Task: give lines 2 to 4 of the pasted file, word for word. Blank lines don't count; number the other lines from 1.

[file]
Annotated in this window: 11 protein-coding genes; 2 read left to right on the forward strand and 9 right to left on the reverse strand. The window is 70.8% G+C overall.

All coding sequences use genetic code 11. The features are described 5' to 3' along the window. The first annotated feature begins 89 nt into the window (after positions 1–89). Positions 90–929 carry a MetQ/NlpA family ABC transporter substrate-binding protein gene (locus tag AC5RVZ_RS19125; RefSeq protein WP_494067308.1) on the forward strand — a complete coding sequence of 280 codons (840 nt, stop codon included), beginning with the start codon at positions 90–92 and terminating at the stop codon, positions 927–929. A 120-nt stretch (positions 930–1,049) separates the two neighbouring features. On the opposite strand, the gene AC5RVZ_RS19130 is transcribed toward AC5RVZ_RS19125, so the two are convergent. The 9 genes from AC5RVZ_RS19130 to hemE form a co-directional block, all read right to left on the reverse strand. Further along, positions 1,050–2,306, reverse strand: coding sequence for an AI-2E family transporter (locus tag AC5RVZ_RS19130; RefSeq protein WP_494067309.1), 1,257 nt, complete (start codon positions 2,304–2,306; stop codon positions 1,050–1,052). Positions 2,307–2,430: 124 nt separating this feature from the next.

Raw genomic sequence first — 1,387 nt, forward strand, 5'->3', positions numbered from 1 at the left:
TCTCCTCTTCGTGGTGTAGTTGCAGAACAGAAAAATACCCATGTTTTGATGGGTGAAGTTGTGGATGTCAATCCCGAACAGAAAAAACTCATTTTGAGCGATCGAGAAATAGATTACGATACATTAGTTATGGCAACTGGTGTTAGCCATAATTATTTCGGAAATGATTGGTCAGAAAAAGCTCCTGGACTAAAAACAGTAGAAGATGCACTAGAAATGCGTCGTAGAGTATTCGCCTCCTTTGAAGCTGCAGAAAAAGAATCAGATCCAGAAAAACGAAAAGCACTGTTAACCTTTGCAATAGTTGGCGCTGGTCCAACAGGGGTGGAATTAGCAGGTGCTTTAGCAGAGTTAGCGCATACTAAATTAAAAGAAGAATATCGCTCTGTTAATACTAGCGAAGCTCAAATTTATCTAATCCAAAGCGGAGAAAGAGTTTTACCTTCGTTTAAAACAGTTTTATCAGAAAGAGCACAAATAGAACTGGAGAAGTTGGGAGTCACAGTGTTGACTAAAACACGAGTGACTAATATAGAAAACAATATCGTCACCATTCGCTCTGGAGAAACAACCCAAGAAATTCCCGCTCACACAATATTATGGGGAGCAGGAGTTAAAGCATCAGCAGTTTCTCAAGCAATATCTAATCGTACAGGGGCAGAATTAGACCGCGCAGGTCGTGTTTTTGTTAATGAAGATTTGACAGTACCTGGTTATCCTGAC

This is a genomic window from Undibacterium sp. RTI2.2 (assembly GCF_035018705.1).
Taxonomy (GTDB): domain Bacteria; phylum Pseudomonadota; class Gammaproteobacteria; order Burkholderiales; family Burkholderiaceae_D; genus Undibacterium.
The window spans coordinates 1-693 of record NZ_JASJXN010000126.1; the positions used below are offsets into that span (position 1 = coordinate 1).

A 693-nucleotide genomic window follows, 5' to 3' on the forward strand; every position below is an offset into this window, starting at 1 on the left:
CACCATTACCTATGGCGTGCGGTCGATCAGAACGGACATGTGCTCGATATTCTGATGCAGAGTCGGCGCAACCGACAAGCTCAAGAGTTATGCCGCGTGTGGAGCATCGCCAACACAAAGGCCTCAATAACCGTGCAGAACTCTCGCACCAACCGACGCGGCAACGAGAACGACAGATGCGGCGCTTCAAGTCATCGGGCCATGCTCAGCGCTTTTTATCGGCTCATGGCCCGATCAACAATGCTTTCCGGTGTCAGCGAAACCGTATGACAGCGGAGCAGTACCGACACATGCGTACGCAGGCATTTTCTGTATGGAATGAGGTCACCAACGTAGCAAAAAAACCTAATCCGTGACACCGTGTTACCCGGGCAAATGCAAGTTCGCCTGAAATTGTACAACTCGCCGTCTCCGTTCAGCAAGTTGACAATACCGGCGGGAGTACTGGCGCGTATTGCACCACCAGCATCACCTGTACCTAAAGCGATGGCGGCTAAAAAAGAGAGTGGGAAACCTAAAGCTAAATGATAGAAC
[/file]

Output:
All coding sequences use genetic code 11. The features are described 5' to 3' along the window. The first annotated feature begins 89 nt into the window (after positions 1–89). Positions 90–929 carry a MetQ/NlpA family ABC transporter substrate-binding protein gene (locus tag AC5RVZ_RS19125; RefSeq protein WP_494067308.1) on the forward strand — a complete coding sequence of 280 codons (840 nt, stop codon included), beginning with the start codon at positions 90–92 and terminating at the stop codon, positions 927–929. A 120-nt stretch (positions 930–1,049) separates the two neighbouring features. On the opposite strand, the gene AC5RVZ_RS19130 is transcribed toward AC5RVZ_RS19125, so the two are convergent. The 9 genes from AC5RVZ_RS19130 to hemE form a co-directional block, all read right to left on the reverse strand. Further along, positions 1,050–2,306, reverse strand: coding sequence for an AI-2E family transporter (locus tag AC5RVZ_RS19130; RefSeq protein WP_494067309.1), 1,257 nt, complete (start codon positions 2,304–2,306; stop codon positions 1,050–1,052). Positions 2,307–2,430: 124 nt separating this feature from the next.

Raw genomic sequence first — 1,387 nt, forward strand, 5'->3', positions numbered from 1 at the left:
TCTCCTCTTCGTGGTGTAGTTGCAGAACAGAAAAATACCCATGTTTTGATGGGTGAAGTTGTGGATGTCAATCCCGAACAGAAAAAACTCATTTTGAGCGATCGAGAAATAGATTACGATACATTAGTTATGGCAACTGGTGTTAGCCATAATTATTTCGGAAATGATTGGTCAGAAAAAGCTCCTGGACTAAAAACAGTAGAAGATGCACTAGAAATGCGTCGTAGAGTATTCGCCTCCTTTGAAGCTGCAGAAAAAGAATCAGATCCAGAAAAACGAAAAGCACTGTTAACCTTTGCAATAGTTGGCGCTGGTCCAACAGGGGTGGAATTAGCAGGTGCTTTAGCAGAGTTAGCGCATACTAAATTAAAAGAAGAATATCGCTCTGTTAATACTAGCGAAGCTCAAATTTATCTAATCCAAAGCGGAGAAAGAGTTTTACCTTCGTTTAAAACAGTTTTATCAGAAAGAGCACAAATAGAACTGGAGAAGTTGGGAGTCACAGTGTTGACTAAAACACGAGTGACTAATATAGAAAACAATATCGTCACCATTCGCTCTGGAGAAACAACCCAAGAAATTCCCGCTCACACAATATTATGGGGAGCAGGAGTTAAAGCATCAGCAGTTTCTCAAGCAATATCTAATCGTACAGGGGCAGAATTAGACCGCGCAGGTCGTGTTTTTGTTAATGAAGATTTGACAGTACCTGGTTATCCTGAC